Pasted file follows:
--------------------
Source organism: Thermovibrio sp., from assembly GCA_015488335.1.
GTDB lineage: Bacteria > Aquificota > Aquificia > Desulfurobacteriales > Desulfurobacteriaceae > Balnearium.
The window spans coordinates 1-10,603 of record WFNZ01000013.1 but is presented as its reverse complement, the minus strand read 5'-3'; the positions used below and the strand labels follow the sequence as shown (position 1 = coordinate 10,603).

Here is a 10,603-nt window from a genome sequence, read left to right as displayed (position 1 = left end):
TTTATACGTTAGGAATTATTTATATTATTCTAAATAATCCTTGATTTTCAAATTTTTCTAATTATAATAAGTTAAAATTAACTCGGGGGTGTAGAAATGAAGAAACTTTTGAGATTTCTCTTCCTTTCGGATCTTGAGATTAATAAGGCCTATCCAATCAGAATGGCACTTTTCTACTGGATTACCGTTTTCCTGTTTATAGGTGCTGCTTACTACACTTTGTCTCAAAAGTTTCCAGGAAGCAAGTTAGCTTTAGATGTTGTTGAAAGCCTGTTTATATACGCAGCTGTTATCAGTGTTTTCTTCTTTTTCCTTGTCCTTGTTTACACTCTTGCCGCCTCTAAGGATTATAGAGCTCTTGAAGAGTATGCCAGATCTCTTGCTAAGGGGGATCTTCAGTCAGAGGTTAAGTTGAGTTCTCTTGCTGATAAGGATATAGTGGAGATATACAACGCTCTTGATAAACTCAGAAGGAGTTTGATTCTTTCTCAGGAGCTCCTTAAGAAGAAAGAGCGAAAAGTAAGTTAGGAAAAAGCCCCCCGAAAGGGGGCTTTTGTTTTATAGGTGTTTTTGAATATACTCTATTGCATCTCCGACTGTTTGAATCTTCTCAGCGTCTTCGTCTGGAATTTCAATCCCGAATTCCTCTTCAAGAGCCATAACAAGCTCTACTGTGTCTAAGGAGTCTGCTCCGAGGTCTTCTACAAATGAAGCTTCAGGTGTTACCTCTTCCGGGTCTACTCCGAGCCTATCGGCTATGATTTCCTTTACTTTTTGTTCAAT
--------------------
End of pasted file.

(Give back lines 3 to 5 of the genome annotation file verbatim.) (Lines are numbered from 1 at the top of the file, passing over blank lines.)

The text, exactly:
The window spans coordinates 1-10,603 of record WFNZ01000013.1 but is presented as its reverse complement, the minus strand read 5'-3'; the positions used below and the strand labels follow the sequence as shown (position 1 = coordinate 10,603).

Here is a 10,603-nt window from a genome sequence, read left to right as displayed (position 1 = left end):
TTTATACGTTAGGAATTATTTATATTATTCTAAATAATCCTTGATTTTCAAATTTTTCTAATTATAATAAGTTAAAATTAACTCGGGGGTGTAGAAATGAAGAAACTTTTGAGATTTCTCTTCCTTTCGGATCTTGAGATTAATAAGGCCTATCCAATCAGAATGGCACTTTTCTACTGGATTACCGTTTTCCTGTTTATAGGTGCTGCTTACTACACTTTGTCTCAAAAGTTTCCAGGAAGCAAGTTAGCTTTAGATGTTGTTGAAAGCCTGTTTATATACGCAGCTGTTATCAGTGTTTTCTTCTTTTTCCTTGTCCTTGTTTACACTCTTGCCGCCTCTAAGGATTATAGAGCTCTTGAAGAGTATGCCAGATCTCTTGCTAAGGGGGATCTTCAGTCAGAGGTTAAGTTGAGTTCTCTTGCTGATAAGGATATAGTGGAGATATACAACGCTCTTGATAAACTCAGAAGGAGTTTGATTCTTTCTCAGGAGCTCCTTAAGAAGAAAGAGCGAAAAGTAAGTTAGGAAAAAGCCCCCCGAAAGGGGGCTTTTGTTTTATAGGTGTTTTTGAATATACTCTATTGCATCTCCGACTGTTTGAATCTTCTCAGCGTCTTCGTCTGGAATTTCAATCCCGAATTCCTCTTCAAGAGCCATAACAAGCTCTACTGTGTCTAAGGAGTCTGCTCCGAGGTCTTCTACAAATGAAGCTTCAGGTGTTACCTCTTCCGGGTCTACTCCGAGCCTATCGGCTATGATTTCCTTTACTTTTTGTTCAAT